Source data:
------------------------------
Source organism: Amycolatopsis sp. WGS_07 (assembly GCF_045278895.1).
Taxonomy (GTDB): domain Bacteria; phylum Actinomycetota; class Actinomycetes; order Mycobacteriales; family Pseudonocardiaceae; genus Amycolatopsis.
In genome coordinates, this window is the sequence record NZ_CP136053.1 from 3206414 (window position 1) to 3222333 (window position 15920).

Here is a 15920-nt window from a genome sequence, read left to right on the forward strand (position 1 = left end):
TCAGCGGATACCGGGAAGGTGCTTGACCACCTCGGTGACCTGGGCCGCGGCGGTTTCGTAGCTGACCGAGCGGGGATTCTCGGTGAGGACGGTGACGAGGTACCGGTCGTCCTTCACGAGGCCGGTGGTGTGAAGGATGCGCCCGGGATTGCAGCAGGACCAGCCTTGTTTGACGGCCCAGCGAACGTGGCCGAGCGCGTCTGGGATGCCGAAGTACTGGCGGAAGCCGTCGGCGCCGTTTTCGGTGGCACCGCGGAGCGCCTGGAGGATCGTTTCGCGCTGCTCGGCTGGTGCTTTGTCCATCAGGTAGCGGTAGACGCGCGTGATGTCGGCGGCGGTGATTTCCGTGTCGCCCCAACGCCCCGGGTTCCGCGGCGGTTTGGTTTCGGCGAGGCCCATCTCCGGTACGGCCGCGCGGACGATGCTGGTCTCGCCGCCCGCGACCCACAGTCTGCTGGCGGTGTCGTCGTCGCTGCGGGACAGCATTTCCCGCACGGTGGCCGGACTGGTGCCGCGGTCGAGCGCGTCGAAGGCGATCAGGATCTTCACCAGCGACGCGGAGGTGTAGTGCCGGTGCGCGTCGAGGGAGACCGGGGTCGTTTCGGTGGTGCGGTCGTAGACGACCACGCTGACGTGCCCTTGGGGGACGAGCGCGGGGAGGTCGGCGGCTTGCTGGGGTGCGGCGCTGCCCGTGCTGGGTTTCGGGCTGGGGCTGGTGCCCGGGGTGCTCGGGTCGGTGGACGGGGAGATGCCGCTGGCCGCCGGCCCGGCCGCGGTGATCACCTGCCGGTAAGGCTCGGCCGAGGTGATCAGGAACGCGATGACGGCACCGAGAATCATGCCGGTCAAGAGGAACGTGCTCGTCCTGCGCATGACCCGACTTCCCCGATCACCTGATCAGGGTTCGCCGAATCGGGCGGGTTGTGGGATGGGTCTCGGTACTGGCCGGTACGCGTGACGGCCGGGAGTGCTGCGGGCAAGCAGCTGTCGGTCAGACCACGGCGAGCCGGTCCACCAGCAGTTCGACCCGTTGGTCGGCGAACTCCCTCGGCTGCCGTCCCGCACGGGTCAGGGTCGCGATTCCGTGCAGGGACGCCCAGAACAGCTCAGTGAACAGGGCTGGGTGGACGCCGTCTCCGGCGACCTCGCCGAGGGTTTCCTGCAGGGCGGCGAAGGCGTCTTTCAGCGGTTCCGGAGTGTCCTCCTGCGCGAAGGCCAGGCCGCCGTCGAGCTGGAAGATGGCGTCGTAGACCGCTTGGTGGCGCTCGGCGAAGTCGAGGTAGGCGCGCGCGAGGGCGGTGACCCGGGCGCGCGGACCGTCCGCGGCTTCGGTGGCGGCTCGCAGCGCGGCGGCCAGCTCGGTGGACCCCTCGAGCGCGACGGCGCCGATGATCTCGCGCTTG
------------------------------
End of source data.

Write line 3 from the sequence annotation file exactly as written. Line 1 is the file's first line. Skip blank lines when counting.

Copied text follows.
In genome coordinates, this window is the sequence record NZ_CP136053.1 from 3206414 (window position 1) to 3222333 (window position 15920).